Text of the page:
This week we mostly worked on finishing the final report and preparing for our presentation.
I was responsible for the background part of the report, so I wrote about New Anam City, yams in Nigeria, current issues with storage in Anam, and the ideal yam storage conditions. I realized that some things in our prior research conflicted with each other, so I had to conduct more research and check from reliable resources to ensure all facts are consistent.
We also worked on finalizing the presentation. I suggested minimizing the words in our presentation and making it heavily visual, but we agreed as a group that for information to be conveyed clearly we should have notes on the slides. The presentation on Wednesday went really well and our effort paid off. I talked about the background for the project and introduced one of the shed design recommendations.
Working on these tasks was great. It helped us look back at our quarter-long project and reflect on how this winded process resulted with a great achievement. It was nice to see how the work of a small team, and dividing the work of a huge project to small pieces, then doing each one at a time, would result in such great accomplishment. I had an incredible time working with the team, and learned a great deal. Cannot wait to see how the shed will look in reality!
This past week, members of our group worked on 3 things: finishing our Revit models, completing the report and making the final presentation for the quarter.
As a group we met a couple of times during the week to work on our presentation. Since we couldn’t put everything we had worked on during the quarter into the presentation, we had to be very selective at what we were going to talk about. As such, we decided that since we only have 5 minutes to talk, we would broadly talk about 5 main topics to do with our work: 1. Background of the Problem 2. Objectives of our Project 3. Computational Models Developed 4. Prototypes Tested and 5. Design Recommendations to Chife. Each of us talked about a specific topic and our intent was to summarize the essence of the main ideas under each topic so as to be able to present it in a minute or so.
The Revit models that we had made earlier had to be updated so as to include the piping and lighting systems, windows and vents, and chimneys and skylights. Nelson worked on completing these on Revit and made them look very presentable and professional. He also threw in the yam storage racks that we had recommended in each of the compartments within the shed.
Some aspects of our final report needed some work in the past week as well. I personally, had to do some finishing write-up work for the ‘Experimental Results’ section and also had to write the ‘Executive Summary’ for the report. Once I am done with it, our group will go through it and make possible amends to it as necessary before we edit and format everything into one concrete document before turning it in for our final submission.
As for myself, there is going to be a lot more of yams for me in the days to come, as I will hopefully be interning with them over the summer. I am currently working on getting my visa application in place to get the Nigerian visa before I leave the US. The packing list to Anam does look both, long and intimidating. Nonetheless, it will be a fun experience and I am looking forward to it (with sufficient amounts of bug sprays and insect repellents in my baggage).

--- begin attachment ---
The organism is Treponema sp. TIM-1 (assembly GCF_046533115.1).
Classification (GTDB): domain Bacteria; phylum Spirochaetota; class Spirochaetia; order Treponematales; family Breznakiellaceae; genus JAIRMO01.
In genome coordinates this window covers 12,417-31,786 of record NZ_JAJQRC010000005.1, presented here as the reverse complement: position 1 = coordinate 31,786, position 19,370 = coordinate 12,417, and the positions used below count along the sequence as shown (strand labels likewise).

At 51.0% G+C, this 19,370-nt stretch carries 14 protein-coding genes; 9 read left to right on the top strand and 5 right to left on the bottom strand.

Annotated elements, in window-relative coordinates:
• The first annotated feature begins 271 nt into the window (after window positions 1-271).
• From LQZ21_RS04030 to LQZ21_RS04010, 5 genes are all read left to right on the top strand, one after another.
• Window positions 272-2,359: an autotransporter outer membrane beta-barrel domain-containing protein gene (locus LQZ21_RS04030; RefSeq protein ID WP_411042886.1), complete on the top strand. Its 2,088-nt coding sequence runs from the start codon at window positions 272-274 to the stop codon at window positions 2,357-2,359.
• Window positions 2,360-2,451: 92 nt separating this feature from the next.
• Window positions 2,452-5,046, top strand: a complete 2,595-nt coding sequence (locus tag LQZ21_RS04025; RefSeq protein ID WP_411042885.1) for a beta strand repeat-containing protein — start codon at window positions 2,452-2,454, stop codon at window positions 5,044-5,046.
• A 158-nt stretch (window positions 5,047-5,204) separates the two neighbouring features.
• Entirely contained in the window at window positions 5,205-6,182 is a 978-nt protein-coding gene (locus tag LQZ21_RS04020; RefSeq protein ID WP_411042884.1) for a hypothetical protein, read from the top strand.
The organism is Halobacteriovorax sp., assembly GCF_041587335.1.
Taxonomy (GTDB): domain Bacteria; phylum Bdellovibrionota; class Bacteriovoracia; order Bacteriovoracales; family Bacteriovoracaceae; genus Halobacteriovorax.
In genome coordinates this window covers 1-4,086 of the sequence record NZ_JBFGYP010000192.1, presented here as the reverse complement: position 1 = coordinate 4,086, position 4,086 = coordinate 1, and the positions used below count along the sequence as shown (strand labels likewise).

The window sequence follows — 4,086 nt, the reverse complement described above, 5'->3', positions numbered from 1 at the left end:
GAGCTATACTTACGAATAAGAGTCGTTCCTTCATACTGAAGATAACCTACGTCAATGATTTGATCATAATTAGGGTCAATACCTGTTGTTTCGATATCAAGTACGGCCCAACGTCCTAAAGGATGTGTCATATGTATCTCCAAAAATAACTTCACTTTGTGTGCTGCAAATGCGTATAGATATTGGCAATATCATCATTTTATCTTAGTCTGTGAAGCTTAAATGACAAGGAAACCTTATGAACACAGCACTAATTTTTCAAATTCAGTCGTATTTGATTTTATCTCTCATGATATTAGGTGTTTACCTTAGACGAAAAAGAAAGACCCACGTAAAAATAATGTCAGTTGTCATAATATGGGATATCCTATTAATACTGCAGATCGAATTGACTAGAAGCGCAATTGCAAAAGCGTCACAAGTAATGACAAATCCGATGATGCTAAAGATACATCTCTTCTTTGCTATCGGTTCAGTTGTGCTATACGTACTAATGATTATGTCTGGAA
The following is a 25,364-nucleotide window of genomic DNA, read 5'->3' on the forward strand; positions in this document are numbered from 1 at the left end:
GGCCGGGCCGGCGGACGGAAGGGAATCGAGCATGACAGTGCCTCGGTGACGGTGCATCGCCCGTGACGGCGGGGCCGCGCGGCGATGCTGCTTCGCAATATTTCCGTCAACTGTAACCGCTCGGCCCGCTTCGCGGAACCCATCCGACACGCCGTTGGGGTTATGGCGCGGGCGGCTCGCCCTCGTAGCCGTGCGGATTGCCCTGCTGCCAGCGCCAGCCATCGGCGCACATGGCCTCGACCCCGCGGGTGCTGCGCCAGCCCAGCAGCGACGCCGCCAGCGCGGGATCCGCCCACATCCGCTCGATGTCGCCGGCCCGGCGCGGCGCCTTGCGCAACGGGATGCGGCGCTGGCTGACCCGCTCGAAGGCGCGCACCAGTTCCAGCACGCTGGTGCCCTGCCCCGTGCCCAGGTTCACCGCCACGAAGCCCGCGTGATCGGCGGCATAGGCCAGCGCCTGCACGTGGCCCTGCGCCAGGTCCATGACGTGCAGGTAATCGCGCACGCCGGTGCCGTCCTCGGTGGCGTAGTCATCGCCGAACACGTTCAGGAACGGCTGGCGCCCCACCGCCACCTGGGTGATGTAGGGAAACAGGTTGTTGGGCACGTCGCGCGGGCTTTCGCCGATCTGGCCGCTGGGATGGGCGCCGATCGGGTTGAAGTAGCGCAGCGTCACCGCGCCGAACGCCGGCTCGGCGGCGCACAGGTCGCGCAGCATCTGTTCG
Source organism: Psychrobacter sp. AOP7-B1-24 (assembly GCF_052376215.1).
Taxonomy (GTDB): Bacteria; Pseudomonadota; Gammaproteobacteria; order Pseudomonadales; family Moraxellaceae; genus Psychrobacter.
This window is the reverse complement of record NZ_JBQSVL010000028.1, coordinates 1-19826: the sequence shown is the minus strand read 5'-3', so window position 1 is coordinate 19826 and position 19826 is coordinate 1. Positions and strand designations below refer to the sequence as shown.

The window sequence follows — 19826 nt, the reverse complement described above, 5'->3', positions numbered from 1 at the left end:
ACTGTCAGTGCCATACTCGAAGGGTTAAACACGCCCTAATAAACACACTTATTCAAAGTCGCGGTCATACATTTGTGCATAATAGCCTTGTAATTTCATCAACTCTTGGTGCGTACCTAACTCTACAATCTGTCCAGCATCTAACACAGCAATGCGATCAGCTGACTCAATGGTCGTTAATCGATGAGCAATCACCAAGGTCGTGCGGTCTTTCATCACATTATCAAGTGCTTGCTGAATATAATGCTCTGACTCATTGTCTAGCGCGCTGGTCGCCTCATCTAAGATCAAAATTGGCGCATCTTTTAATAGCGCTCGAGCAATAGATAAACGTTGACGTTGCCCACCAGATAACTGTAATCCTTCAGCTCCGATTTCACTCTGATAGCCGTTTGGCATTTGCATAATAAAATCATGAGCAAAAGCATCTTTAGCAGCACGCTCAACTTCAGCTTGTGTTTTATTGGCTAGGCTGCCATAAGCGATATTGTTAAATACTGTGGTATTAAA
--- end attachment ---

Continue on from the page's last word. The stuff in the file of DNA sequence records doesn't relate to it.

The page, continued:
This week we gave our final presentation and saw the presentations of all the other groups. It was wonderful to see everyone’s work, and I think the interns in each place this summer will have lots of interesting things to do. I think our presentation went well except that we only had five minutes and could have filled 15 easily, and our cart proved much more time-consuming to put back together than we thought so naturally it fell over in front of everyone because we had not yet finished the stand. Despite that, I had spent many hours this week connecting my eight USBs to the positive and negative buses (so difficult with thicker wires) and Maneeshika and I figured out how to attach them to be accessible on the side of the cart–which also was a pretty big hassle with our resources at hand. I have also been compiling our report to go with the documents assigned to the other group members.
It was a very interesting experience having a student-run, project-based class which is something I haven’t been a part of before. I genuinely think our project has a lot of potential to be utilized in a big capacity by the Chife Foundation, but I’ll have to wait and see what ends up happening.
Here is our cart ready for presentation with the USB ports, BBOXX, and devices to demonstrate powering.
Thanks to our project leader Andrew, class leader Nick, and ESW!
We gave our final presentation today and now we really are at the final stretch. That’s not to say we’re done with all our work; the final report, which I think we’ve been hacking away at for over a month now, is due Saturday and we have quite a bit of revision to do. While I’m glad we had a chance to talk to the Chife Foundation last week, the news was not good for our report progress. Since speaking with DK, Kyle and I have been furiously adding new rainwater systems for the three house plans, researching water quality test kits, and fiddling with GPS and EPANET models.
Rainwater Harvesting System for Proposed Compound House. With our Excel model, we have determined the optimal catchment area (meaning the guttered portion of the roof) and storage tank size for the three house plans we were sent. Due to the indoor plumbing and second-floor bathrooms, we’ll have to install a pump for each home. The specific design of each house’s pump system is something we’d recommend for ESW to pursue next year. (Drawing by Marisa Landicho)
There are still some nebulous portions of our recommendation, in particular how the potable borehole water network and the individual rainwater catchment systems will coexist. With more time we would be able to make a more solid recommendation but as it is, we’re just trying to identify as many of the issues as we can.
Tomorrow, I’ll be finishing up the last of our “field work” per se. Andrew purchased a Garmin handheld GPS unit for Misam to do the surveying work this summer. I need to check how consistent the elevation measurements are, which will involve me doing an impromptu survey of the Science and Engineering Quad. I’ve been trained in formal surveying (tripod and level and all) so this will be a fun practice exercise. My findings will then be going into our intern-training section of the report. Onwards to victory.